“The Great Recession”

When I was about to graduate from college, I was told that the economy was not the best–perhaps I should stay in school. I was an English Ed. major with a decent GPA and experience, so I din’t think I’d have a problem finding a job. However, I like school and didn’t think it could hurt to have an extra degree just in case. Three months before finishing my second degree (by the age of 24), I began to seriously apply for jobs all around the country. I got nothing but rejections in return. So I decided to pack up and spend what little money I had saved to move to Colorado. Once I got here, I continued applying with little luck and decided to take part in a youth program at the local Unemployment office.  Soon after I signed up, I received a job at a local enrichment program, but decided to still do the internship with unemployment just for the experience. They placed me in the Media Relations department at a university in town and it was awesome.

In order to participate in this program, we had to attend a pre and post session. I don’t know why, I was surprised to see how many people actually showed up. They were young, determined, qualified, and ready to work and I could relate. I felt bad for having a job (though only part time), and was glad to see that there was something available to my generation of job seekers. But what struck me most was during the wrap up session. The speaker facilitating the discussion began to compare our predicament to that of her grandfather in the Great Depression. She told us how we would tell our children and grandchildren about “The Great Recession.”

This was the first time I’d heard it phrased this way. After months of looking for a job, I have no health benefits, am $22,000 in debt from student loans, and have moved back in with family. At least five of my coworkers have also moved back in with family. I know many who have lost jobs or had their pay cut. But because I also know many who have it much worse than I do, I never quite considered the current economic crisis to be on quite the level of the Great Depression.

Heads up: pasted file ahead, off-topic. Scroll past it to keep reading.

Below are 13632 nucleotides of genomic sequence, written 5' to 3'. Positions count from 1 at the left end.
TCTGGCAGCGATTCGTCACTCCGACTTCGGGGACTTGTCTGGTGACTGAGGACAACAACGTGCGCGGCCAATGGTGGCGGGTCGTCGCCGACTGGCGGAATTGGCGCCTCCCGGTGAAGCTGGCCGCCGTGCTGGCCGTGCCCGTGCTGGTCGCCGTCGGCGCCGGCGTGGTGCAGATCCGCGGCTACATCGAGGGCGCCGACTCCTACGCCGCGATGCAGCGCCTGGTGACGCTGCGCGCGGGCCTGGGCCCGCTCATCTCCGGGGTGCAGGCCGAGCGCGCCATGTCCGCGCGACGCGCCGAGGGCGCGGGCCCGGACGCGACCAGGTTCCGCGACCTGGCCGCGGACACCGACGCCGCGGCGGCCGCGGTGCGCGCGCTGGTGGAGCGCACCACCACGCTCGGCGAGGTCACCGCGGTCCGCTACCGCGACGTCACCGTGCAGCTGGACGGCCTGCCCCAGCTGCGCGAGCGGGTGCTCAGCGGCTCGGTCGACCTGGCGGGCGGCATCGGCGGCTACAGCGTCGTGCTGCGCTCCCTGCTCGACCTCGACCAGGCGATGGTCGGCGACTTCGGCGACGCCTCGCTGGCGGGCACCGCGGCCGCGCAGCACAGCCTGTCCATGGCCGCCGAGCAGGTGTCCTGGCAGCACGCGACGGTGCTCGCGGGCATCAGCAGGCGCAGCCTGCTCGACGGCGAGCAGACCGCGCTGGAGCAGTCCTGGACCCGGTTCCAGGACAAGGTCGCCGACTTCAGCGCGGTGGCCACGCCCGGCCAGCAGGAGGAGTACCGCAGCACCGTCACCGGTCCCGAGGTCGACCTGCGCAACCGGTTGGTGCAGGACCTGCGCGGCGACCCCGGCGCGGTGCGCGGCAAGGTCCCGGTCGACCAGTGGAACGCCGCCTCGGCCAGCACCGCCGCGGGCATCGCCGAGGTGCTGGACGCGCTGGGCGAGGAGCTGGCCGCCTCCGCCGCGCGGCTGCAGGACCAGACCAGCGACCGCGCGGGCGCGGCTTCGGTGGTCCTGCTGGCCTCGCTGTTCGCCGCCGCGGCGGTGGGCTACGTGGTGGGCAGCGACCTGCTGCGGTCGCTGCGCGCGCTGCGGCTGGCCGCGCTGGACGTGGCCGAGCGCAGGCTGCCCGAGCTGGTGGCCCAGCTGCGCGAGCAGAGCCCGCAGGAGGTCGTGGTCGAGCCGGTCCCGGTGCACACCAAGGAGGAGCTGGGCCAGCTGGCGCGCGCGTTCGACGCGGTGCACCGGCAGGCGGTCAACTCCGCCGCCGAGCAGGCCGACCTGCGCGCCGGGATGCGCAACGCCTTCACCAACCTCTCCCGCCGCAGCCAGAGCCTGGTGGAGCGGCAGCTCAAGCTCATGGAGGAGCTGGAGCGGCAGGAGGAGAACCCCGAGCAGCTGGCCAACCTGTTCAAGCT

So I guess now my question is: Are we anywhere near or could we be anywhere near the magnitude of the Great Depression? Are we close enough to parallel and label this time as “The Great Recession”?

True, I have no health benefits. I owe over $20,000, which is more than I currently make in a year. I do not have a place of my own. There are tons of people without jobs and in worse situations than I.  Should I feel bad that I have a place to sleep at night?  That I haven’t had to go hungry? That I have a couple dollars in my wallet and plenty to pay off on my credit card? I don’t think so, but I also don’t think that any of these things can be taken lightly either, because I know that it’s bad now, but it can always be worse.

Being aware of that also makes me know that though I’m not in the ideal situation, I am in a comfortable one. And because of that, I (and whoever else shares my situation) can always afford to give back a little. I see the 99% protesters all over the news and internet and though I feel for them, I can’t help but think of the parallel made today. And I think of my time in college, when I worked with Invisible Children and am thankful to not wake up in a war zone wondering if I will wake up to a missing family. I guess I’m just saying what I said earlier: it could always be worse. And so I find myself somewhere in the middle. How do we make it better? And how do we better appreciate what we already have?

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